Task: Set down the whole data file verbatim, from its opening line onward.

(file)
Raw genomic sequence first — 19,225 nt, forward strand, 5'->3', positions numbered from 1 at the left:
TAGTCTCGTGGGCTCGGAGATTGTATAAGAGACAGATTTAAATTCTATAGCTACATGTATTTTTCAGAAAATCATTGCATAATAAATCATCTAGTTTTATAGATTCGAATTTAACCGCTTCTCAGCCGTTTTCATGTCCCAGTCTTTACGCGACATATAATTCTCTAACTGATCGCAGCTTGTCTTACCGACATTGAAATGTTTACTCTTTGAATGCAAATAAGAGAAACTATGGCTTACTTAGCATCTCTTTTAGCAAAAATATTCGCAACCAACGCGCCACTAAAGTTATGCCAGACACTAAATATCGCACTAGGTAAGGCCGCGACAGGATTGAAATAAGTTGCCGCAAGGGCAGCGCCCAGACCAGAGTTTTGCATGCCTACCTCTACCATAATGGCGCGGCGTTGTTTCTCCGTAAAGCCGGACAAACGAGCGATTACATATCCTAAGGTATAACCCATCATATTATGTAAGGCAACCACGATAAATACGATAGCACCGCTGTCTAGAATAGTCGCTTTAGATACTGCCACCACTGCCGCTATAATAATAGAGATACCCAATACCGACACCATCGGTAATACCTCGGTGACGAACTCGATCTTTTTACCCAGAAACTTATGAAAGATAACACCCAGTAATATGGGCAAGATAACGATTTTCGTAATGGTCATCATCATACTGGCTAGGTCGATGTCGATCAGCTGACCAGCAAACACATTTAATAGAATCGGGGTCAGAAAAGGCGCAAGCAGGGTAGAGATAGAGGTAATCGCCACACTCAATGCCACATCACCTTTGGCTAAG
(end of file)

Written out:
Raw genomic sequence first — 19,225 nt, forward strand, 5'->3', positions numbered from 1 at the left:
TAGTCTCGTGGGCTCGGAGATTGTATAAGAGACAGATTTAAATTCTATAGCTACATGTATTTTTCAGAAAATCATTGCATAATAAATCATCTAGTTTTATAGATTCGAATTTAACCGCTTCTCAGCCGTTTTCATGTCCCAGTCTTTACGCGACATATAATTCTCTAACTGATCGCAGCTTGTCTTACCGACATTGAAATGTTTACTCTTTGAATGCAAATAAGAGAAACTATGGCTTACTTAGCATCTCTTTTAGCAAAAATATTCGCAACCAACGCGCCACTAAAGTTATGCCAGACACTAAATATCGCACTAGGTAAGGCCGCGACAGGATTGAAATAAGTTGCCGCAAGGGCAGCGCCCAGACCAGAGTTTTGCATGCCTACCTCTACCATAATGGCGCGGCGTTGTTTCTCCGTAAAGCCGGACAAACGAGCGATTACATATCCTAAGGTATAACCCATCATATTATGTAAGGCAACCACGATAAATACGATAGCACCGCTGTCTAGAATAGTCGCTTTAGATACTGCCACCACTGCCGCTATAATAATAGAGATACCCAATACCGACACCATCGGTAATACCTCGGTGACGAACTCGATCTTTTTACCCAGAAACTTATGAAAGATAACACCCAGTAATATGGGCAAGATAACGATTTTCGTAATGGTCATCATCATACTGGCTAGGTCGATGTCGATCAGCTGACCAGCAAACACATTTAATAGAATCGGGGTCAGAAAAGGCGCAAGCAGGGTAGAGATAGAGGTAATCGCCACACTCAATGCCACATCACCTTTGGCTAAG